thank you, nepal
I wrote this over two years ago, after my first trip to Nepal with Possible. I'm posting it here.
thank you, Nepal.
to Kathmandu, the city of small alleyways and roads too tight together, markets vibrant with pashmina and plastic watches and plastic buckets amidst temples old and concrete buildings seemingly older, stray cows and dogs next to taxis, cars, buses, motorcycles, fresh papaya and dried fish. thank you Kathmandu for Boudhanath, where I sat and watched the Tibetan monks move swiftly through prayer. thank you for the fresh oils and paintings of mountains I will take home, for the Summit Hotel and its amenities: showers, whiskey, meats and dessert.
thank you Dhangadhi for your airport. I sat shaking in the sky but out the window was a painting, the Himalayas rising above earth below atmosphere. I felt safe, Dhangadhi you are unapologetically hot and your planes are late but you are our connection to Achham, a place very remote, very simple, very poor. But very something else
the roads here are wild, Nepal. 11 hours in a jeep winding every six seconds, horns honking as we climb up in elevation, moving with a fractured grace, the view always of insane beauty, a landscape broken up in ridges, a maze of trees and dirt, fields and tiny towns with bright blue houses.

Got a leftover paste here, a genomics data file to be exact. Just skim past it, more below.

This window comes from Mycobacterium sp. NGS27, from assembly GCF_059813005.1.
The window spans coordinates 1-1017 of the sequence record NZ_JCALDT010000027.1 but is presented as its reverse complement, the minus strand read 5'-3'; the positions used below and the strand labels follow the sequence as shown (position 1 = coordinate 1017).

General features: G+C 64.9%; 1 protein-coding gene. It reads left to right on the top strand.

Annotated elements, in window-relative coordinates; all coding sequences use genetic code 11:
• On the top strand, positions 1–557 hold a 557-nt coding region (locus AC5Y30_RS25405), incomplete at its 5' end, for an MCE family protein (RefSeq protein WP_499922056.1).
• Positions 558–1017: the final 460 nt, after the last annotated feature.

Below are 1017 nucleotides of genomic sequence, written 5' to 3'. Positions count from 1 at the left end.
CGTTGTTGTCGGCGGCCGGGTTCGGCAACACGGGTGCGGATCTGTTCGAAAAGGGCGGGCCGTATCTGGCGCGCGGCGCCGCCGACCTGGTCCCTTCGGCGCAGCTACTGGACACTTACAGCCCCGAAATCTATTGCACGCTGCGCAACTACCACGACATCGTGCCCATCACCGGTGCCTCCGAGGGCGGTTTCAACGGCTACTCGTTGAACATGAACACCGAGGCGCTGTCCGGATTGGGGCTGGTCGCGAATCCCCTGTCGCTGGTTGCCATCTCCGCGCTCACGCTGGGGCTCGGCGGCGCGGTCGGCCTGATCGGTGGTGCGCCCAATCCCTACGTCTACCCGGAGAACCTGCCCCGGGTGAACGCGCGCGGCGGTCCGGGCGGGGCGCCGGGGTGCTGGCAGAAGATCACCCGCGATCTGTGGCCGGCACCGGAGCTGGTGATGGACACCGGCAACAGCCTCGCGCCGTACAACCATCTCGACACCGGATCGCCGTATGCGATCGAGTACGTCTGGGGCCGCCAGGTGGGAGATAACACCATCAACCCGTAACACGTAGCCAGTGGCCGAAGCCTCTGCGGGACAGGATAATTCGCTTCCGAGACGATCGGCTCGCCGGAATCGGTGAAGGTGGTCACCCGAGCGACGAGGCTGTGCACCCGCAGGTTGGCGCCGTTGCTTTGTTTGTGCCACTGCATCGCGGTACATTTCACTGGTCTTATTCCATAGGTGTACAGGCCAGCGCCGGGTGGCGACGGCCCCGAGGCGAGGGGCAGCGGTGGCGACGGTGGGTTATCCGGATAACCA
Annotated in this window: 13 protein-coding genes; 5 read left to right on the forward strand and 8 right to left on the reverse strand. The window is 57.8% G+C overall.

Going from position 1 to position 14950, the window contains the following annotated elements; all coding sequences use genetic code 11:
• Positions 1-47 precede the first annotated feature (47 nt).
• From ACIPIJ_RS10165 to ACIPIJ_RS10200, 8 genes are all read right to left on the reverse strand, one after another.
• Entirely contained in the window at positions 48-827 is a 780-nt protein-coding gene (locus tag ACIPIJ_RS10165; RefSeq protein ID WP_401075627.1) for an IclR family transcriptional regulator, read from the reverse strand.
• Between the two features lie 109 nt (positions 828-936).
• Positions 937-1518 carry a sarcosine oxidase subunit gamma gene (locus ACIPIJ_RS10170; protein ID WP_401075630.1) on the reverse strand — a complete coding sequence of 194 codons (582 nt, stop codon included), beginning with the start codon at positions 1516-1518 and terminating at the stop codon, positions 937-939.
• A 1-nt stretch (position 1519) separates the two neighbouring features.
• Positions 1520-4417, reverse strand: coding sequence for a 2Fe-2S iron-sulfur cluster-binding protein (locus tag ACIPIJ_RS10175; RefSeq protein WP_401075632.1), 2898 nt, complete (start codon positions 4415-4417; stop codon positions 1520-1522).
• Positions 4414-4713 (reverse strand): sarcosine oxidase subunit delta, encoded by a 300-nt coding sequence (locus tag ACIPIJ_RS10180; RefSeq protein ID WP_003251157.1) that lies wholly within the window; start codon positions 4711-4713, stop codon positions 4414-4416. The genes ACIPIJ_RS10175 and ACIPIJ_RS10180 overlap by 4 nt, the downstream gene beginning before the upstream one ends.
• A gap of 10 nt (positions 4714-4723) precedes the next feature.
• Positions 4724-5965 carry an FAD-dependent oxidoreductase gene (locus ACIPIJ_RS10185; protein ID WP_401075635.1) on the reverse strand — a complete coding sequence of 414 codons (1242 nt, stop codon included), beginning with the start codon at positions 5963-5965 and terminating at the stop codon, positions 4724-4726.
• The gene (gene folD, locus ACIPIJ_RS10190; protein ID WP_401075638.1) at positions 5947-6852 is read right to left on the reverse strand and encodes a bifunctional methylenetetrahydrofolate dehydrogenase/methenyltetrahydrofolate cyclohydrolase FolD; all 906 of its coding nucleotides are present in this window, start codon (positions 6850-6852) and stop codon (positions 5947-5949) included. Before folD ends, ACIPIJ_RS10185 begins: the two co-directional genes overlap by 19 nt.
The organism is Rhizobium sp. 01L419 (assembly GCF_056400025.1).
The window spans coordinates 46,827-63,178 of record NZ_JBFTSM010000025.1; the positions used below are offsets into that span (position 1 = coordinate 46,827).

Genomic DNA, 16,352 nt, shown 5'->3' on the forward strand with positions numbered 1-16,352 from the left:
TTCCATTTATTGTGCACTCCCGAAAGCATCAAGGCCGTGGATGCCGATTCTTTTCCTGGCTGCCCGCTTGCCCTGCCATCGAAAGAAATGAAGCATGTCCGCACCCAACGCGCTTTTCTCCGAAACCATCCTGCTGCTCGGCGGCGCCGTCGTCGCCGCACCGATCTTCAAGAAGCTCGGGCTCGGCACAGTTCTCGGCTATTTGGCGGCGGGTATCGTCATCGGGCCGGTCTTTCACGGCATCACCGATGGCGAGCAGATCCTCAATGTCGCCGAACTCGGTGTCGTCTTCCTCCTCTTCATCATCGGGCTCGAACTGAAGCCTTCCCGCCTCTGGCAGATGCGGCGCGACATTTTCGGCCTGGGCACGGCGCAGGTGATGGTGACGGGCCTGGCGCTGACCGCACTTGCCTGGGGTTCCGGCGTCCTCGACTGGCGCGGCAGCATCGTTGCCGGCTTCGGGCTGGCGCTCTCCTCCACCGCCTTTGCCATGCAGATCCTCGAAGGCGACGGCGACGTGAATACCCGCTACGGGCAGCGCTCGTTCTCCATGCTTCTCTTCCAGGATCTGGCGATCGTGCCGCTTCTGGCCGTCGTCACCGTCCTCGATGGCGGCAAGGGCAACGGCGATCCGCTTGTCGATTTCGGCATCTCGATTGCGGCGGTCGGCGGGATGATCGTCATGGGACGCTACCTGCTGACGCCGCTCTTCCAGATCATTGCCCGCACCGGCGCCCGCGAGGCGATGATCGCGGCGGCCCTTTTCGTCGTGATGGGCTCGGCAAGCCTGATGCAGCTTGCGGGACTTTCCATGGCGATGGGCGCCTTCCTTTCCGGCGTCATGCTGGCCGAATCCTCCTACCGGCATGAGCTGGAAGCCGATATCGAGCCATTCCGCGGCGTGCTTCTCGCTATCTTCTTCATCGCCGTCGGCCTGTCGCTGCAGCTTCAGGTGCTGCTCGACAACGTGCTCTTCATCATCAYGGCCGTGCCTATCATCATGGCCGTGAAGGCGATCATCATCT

to Achham: where to begin. a place that proves possibility for promised health, second life. where our hospital sits, where our clinics lie. where a tiny baby lays with a tinier IV in her palm, her father curled on the bed beside her, having walked two days to get there. to the stray dogs, and canteen with dal bhat three times a day. to roti, lentils, rice, and hardboiled egg. to teaching me many things without words. a place for hope, a sense of strong resilience. to the woman who gave birth the day another took her own life. to the temple we hiked up to only for the view, the cold beer we drank, the water that stopped running. how refreshing a bucket shower can be, or when the fans turn on, or when everyday I connect a little deeper with each new person in my life.
to Nepal, you have taught me many things. I am more grateful for my health. I am more attentive to small pleasures, less distracted by constant noise. the feeling of challenge and contentment is always within me. to the tree I meditated under each morning, to the cow that once got in my way. to hope and grit and fear: consuming it all and running with it and never slowing down.